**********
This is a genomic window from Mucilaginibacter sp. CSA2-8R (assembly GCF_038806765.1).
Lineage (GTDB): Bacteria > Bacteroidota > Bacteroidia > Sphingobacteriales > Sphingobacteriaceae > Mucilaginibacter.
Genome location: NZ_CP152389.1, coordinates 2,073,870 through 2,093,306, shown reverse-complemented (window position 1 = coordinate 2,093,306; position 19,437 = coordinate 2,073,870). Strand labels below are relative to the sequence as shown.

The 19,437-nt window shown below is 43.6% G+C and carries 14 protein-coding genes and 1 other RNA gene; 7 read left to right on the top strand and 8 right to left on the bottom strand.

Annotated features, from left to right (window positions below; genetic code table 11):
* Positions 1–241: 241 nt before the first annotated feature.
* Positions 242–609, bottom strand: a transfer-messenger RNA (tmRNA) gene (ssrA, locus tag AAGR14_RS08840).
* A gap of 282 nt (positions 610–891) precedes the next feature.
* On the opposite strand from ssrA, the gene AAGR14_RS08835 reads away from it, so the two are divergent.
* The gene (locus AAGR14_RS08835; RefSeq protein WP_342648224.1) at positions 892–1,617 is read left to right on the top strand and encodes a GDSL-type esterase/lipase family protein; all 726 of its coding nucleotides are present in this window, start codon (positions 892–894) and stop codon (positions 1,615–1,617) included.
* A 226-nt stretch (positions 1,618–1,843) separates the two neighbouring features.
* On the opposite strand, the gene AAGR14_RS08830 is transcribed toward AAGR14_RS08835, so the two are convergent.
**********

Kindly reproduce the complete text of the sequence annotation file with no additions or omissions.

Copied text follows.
This is a genomic window from Mucilaginibacter sp. CSA2-8R (assembly GCF_038806765.1).
Lineage (GTDB): Bacteria > Bacteroidota > Bacteroidia > Sphingobacteriales > Sphingobacteriaceae > Mucilaginibacter.
Genome location: NZ_CP152389.1, coordinates 2,073,870 through 2,093,306, shown reverse-complemented (window position 1 = coordinate 2,093,306; position 19,437 = coordinate 2,073,870). Strand labels below are relative to the sequence as shown.

The 19,437-nt window shown below is 43.6% G+C and carries 14 protein-coding genes and 1 other RNA gene; 7 read left to right on the top strand and 8 right to left on the bottom strand.

Annotated features, from left to right (window positions below; genetic code table 11):
* Positions 1–241: 241 nt before the first annotated feature.
* Positions 242–609, bottom strand: a transfer-messenger RNA (tmRNA) gene (ssrA, locus tag AAGR14_RS08840).
* A gap of 282 nt (positions 610–891) precedes the next feature.
* On the opposite strand from ssrA, the gene AAGR14_RS08835 reads away from it, so the two are divergent.
* The gene (locus AAGR14_RS08835; RefSeq protein WP_342648224.1) at positions 892–1,617 is read left to right on the top strand and encodes a GDSL-type esterase/lipase family protein; all 726 of its coding nucleotides are present in this window, start codon (positions 892–894) and stop codon (positions 1,615–1,617) included.
* A 226-nt stretch (positions 1,618–1,843) separates the two neighbouring features.
* On the opposite strand, the gene AAGR14_RS08830 is transcribed toward AAGR14_RS08835, so the two are convergent.